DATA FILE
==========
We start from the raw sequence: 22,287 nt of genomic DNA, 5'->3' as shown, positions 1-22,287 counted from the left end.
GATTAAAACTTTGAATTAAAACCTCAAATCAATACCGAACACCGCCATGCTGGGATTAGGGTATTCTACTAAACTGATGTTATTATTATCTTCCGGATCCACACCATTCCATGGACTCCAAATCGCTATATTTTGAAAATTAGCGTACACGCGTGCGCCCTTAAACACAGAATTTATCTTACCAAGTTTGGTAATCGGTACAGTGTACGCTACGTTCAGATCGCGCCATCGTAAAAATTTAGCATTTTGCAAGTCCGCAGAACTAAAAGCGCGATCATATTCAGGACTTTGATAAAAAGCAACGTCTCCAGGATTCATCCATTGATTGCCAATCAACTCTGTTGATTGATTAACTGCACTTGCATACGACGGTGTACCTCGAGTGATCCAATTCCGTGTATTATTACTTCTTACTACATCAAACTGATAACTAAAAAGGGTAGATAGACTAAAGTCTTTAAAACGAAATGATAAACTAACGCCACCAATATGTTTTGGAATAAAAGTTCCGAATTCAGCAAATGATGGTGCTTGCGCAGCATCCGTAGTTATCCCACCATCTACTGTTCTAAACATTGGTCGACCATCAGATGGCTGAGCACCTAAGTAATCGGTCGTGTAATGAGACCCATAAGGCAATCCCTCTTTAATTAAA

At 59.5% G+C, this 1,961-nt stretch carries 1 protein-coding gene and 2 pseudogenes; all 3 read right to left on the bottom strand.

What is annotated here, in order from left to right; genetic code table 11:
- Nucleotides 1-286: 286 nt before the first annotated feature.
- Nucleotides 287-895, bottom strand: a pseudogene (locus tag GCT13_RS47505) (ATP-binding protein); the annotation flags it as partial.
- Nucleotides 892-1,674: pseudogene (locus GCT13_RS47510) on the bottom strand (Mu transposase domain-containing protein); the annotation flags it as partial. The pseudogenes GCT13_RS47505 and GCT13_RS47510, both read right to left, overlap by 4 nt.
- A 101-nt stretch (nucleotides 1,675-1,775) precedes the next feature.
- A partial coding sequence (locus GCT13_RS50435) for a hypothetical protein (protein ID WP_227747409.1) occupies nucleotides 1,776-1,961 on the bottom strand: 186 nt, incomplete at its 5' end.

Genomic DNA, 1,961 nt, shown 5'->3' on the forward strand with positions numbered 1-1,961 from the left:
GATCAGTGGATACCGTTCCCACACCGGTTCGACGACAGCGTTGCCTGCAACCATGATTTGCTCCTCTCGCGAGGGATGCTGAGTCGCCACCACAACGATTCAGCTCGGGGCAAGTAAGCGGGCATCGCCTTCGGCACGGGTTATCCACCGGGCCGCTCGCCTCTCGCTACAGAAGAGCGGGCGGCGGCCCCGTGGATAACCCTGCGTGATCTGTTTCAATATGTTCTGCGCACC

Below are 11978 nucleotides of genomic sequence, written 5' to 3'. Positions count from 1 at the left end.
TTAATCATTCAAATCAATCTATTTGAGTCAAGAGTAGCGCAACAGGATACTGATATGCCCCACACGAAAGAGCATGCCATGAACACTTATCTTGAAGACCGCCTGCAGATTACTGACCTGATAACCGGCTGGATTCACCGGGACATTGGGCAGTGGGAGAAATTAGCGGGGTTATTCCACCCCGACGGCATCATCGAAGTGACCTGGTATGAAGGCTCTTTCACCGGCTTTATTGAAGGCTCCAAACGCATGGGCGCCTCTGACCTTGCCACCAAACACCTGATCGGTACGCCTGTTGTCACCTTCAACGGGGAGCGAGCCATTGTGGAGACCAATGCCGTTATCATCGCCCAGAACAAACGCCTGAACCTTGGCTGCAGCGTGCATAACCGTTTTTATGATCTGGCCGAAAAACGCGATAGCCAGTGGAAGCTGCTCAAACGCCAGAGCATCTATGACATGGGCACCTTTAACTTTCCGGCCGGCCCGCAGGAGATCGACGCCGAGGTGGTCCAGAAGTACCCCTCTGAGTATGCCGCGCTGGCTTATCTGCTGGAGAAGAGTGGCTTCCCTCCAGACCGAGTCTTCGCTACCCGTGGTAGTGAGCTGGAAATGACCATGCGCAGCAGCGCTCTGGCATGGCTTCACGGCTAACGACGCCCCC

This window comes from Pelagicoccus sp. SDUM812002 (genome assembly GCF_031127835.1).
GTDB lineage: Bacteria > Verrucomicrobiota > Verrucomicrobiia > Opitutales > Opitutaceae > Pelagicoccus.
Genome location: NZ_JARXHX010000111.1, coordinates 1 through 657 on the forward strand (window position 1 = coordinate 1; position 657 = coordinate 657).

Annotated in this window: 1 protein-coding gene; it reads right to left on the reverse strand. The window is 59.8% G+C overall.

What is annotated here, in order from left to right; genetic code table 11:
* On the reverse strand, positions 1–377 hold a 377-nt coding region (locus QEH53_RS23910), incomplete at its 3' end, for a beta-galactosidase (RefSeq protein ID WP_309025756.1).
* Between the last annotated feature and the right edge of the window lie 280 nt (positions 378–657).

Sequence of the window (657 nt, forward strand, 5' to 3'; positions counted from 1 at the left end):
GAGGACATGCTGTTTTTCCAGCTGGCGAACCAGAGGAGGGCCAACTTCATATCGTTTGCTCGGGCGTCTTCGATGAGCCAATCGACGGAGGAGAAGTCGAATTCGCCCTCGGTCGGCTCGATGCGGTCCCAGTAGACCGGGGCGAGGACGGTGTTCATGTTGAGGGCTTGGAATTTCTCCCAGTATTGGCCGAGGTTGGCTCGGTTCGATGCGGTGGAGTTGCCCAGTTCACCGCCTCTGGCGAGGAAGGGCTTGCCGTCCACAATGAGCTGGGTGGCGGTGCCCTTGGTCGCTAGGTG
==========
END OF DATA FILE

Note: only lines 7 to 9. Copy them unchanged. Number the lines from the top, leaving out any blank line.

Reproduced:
- Nucleotides 892-1,674: pseudogene (locus GCT13_RS47510) on the bottom strand (Mu transposase domain-containing protein); the annotation flags it as partial. The pseudogenes GCT13_RS47505 and GCT13_RS47510, both read right to left, overlap by 4 nt.
- A 101-nt stretch (nucleotides 1,675-1,775) precedes the next feature.
- A partial coding sequence (locus GCT13_RS50435) for a hypothetical protein (protein ID WP_227747409.1) occupies nucleotides 1,776-1,961 on the bottom strand: 186 nt, incomplete at its 5' end.